GCWR -- 53,000# (twenty-six ton).
.
I hope this helps!
.
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An aside:
Nearly two decades full-time live-aboard.
We boondock exclusively:
* summers up rough logger tracks to remote mountain lakes.
* winters on isolated Baja beaches.
.
Our maintenance and repair account gets tagged for less than a hundred fedbux annually.
Every six years, one axle of our tires ages-out... us$800 for the front axle, then three years later, us$1,600 for the rear axle.
.
Disclaimer:
We rarely travel more than a hundred miles a month.
Fuel and maintenance is a very minor part of our budget.
Anybody spending a grand a month for maintenance is operating in a different universe from us and our caravan chums.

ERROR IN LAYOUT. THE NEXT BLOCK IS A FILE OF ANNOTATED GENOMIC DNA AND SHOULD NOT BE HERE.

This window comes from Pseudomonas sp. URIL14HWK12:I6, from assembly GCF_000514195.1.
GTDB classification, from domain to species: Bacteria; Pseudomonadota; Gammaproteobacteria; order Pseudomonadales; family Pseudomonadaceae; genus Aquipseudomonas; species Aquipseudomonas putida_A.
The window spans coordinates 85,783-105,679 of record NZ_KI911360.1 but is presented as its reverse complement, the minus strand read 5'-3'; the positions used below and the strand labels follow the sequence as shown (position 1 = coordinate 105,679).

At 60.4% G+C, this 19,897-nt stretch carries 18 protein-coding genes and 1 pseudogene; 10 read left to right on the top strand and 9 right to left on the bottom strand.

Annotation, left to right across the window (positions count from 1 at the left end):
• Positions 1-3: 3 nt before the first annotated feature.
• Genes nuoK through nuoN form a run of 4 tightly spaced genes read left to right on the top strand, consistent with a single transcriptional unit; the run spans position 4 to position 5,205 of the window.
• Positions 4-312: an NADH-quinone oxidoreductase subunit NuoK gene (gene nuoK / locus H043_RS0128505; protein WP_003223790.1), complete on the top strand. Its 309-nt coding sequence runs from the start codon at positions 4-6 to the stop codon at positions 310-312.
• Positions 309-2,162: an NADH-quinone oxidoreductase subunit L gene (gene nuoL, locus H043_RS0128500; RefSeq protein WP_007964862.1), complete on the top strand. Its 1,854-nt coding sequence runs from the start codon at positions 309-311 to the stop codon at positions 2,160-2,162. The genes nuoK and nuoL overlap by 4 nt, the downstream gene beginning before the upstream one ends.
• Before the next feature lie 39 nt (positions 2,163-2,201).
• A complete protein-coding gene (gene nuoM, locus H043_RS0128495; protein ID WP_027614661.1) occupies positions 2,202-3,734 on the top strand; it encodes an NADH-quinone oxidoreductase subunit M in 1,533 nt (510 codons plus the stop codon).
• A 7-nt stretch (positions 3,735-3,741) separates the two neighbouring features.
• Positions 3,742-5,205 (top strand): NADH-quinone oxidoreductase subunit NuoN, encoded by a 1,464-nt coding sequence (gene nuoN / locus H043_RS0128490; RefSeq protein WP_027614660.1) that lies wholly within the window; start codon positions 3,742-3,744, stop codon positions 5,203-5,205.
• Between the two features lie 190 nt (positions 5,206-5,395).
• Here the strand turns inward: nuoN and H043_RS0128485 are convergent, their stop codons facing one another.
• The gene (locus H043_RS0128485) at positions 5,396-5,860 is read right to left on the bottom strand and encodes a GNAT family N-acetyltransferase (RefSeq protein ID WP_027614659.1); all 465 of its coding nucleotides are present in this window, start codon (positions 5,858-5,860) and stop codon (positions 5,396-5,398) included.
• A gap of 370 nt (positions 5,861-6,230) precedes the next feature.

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Old 09-09-2022, 06:37 AM   #33
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Thank for the input from everyone!

I appreciate all the feedback.

Our strategy is sticking with top-of-the-line models. From these, we will eliminate any diesel pushers that do not have a minimum of 5,000 pounds difference between the UAW and GVWR. This will be somewhat dependent upon past manufacturers' brochures, dealers and private sellers being able to supply us with some accurate numbers. If we are not able to obtain these numbers that particular model/seller will get eliminated from being a possible future purchase.

Once we determine which models met the above criteria, we can determine what age we are seeking based on our budget. This should narrow it down to what model and what age of rv we should be searching for.

The next stage would be eliminating models due to condition, lack of maintenance records, or poor floor plan.